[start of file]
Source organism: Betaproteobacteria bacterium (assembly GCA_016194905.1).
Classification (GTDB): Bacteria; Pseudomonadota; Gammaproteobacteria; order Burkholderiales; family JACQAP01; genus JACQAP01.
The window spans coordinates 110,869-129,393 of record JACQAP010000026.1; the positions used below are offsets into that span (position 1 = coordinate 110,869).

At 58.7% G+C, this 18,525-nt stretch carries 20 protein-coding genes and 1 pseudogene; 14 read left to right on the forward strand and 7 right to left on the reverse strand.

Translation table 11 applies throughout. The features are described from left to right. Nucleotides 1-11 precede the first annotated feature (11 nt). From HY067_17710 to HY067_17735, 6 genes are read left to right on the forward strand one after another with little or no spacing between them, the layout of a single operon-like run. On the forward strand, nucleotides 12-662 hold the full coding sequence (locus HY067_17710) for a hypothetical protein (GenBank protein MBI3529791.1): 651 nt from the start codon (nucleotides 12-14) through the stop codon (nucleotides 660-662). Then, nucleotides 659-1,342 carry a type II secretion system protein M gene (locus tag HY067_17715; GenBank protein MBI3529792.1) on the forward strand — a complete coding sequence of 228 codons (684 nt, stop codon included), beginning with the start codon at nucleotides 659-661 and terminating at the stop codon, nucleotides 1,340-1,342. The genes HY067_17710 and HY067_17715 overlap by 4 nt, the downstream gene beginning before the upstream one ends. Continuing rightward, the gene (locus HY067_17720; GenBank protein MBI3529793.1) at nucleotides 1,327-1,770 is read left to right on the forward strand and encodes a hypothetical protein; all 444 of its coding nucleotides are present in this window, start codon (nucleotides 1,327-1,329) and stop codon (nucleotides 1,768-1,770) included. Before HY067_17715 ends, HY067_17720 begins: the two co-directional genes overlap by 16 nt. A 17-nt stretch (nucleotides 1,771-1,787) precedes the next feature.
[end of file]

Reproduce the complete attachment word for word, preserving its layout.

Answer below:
Source organism: Betaproteobacteria bacterium (assembly GCA_016194905.1).
Classification (GTDB): Bacteria; Pseudomonadota; Gammaproteobacteria; order Burkholderiales; family JACQAP01; genus JACQAP01.
The window spans coordinates 110,869-129,393 of record JACQAP010000026.1; the positions used below are offsets into that span (position 1 = coordinate 110,869).

At 58.7% G+C, this 18,525-nt stretch carries 20 protein-coding genes and 1 pseudogene; 14 read left to right on the forward strand and 7 right to left on the reverse strand.

Translation table 11 applies throughout. The features are described from left to right. Nucleotides 1-11 precede the first annotated feature (11 nt). From HY067_17710 to HY067_17735, 6 genes are read left to right on the forward strand one after another with little or no spacing between them, the layout of a single operon-like run. On the forward strand, nucleotides 12-662 hold the full coding sequence (locus HY067_17710) for a hypothetical protein (GenBank protein MBI3529791.1): 651 nt from the start codon (nucleotides 12-14) through the stop codon (nucleotides 660-662). Then, nucleotides 659-1,342 carry a type II secretion system protein M gene (locus tag HY067_17715; GenBank protein MBI3529792.1) on the forward strand — a complete coding sequence of 228 codons (684 nt, stop codon included), beginning with the start codon at nucleotides 659-661 and terminating at the stop codon, nucleotides 1,340-1,342. The genes HY067_17710 and HY067_17715 overlap by 4 nt, the downstream gene beginning before the upstream one ends. Continuing rightward, the gene (locus HY067_17720; GenBank protein MBI3529793.1) at nucleotides 1,327-1,770 is read left to right on the forward strand and encodes a hypothetical protein; all 444 of its coding nucleotides are present in this window, start codon (nucleotides 1,327-1,329) and stop codon (nucleotides 1,768-1,770) included. Before HY067_17715 ends, HY067_17720 begins: the two co-directional genes overlap by 16 nt. A 17-nt stretch (nucleotides 1,771-1,787) precedes the next feature.